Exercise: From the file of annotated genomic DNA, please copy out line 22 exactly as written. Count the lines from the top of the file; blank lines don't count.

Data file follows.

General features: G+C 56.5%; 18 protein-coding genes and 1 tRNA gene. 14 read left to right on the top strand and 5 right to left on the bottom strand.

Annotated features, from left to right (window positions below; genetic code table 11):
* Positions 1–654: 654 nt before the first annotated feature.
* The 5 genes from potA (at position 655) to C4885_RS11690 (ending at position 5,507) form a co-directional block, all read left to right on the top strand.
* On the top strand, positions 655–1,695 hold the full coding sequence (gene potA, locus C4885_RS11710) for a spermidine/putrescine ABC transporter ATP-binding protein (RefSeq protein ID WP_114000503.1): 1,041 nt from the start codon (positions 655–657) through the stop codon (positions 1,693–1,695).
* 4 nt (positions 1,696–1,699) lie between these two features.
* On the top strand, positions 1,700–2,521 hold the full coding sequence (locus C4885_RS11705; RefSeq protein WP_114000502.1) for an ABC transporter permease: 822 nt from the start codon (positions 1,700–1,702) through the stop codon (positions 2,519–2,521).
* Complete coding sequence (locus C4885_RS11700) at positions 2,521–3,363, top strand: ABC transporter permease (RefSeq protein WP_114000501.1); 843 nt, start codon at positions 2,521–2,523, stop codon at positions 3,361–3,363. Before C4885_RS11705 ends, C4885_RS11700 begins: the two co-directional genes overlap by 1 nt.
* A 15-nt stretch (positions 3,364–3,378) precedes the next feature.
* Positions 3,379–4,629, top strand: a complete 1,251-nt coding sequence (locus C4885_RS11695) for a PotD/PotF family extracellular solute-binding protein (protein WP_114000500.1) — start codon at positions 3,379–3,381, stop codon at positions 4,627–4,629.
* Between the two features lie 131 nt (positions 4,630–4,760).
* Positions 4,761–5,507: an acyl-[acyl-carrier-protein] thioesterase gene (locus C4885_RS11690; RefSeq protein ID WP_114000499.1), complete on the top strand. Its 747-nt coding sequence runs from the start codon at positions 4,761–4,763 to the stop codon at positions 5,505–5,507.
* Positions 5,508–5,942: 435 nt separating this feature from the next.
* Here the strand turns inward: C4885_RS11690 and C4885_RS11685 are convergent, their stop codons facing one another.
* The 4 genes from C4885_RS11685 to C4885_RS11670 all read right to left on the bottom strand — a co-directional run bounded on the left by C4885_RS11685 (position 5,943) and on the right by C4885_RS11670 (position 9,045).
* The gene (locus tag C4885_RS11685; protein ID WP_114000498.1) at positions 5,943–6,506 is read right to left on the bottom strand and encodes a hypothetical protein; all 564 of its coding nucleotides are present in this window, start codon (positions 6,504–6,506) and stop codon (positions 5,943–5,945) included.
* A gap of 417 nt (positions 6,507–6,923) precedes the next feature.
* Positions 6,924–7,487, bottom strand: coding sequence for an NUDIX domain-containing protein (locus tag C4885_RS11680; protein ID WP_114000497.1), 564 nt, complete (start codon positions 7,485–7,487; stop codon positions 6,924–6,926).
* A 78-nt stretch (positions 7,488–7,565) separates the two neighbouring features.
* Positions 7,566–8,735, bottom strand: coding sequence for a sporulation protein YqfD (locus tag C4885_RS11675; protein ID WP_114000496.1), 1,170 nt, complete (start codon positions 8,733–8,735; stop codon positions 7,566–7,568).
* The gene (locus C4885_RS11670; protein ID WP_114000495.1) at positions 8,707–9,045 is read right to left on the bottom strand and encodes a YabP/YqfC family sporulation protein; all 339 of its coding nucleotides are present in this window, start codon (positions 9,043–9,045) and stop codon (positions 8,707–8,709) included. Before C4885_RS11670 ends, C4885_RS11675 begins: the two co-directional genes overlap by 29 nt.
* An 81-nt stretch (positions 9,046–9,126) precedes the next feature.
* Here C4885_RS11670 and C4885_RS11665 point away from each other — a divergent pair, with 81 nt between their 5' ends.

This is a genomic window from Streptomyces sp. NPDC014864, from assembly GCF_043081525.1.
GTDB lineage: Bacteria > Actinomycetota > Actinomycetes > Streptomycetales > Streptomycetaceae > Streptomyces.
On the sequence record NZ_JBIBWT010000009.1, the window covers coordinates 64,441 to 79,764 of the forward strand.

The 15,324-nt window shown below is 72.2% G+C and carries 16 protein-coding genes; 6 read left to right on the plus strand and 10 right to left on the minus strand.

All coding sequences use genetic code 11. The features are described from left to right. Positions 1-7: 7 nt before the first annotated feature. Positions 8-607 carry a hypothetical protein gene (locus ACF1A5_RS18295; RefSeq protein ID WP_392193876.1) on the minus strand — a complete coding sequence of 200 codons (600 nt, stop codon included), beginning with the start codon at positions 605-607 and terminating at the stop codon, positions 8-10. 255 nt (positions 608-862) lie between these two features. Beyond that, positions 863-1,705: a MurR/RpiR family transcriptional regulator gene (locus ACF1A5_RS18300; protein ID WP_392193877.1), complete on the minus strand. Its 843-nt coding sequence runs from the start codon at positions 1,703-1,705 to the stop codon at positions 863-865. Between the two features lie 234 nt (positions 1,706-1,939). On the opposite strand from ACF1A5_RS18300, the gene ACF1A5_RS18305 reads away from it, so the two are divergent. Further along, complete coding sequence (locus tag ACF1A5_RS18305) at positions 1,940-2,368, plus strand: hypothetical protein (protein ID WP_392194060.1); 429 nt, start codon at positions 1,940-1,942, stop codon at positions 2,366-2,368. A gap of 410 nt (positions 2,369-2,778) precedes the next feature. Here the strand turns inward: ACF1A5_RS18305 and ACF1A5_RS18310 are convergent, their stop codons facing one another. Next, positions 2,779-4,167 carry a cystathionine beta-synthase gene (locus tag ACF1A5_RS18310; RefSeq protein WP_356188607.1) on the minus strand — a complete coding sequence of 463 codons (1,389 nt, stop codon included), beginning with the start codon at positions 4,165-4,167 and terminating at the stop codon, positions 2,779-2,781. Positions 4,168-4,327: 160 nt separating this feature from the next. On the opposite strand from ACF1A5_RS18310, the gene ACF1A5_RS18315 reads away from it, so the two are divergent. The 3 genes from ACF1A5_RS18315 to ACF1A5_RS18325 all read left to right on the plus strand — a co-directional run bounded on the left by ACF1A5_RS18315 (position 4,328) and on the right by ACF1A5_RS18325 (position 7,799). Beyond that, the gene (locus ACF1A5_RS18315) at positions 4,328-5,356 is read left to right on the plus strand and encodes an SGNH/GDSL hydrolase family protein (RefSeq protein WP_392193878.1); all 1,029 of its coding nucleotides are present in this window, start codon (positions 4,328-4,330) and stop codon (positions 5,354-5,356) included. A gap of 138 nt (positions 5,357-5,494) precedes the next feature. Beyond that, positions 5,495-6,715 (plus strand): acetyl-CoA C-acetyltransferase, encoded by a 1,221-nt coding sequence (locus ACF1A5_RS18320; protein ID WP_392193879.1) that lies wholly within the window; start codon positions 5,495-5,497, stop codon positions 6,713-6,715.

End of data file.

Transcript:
* An 81-nt stretch (positions 9,046–9,126) precedes the next feature.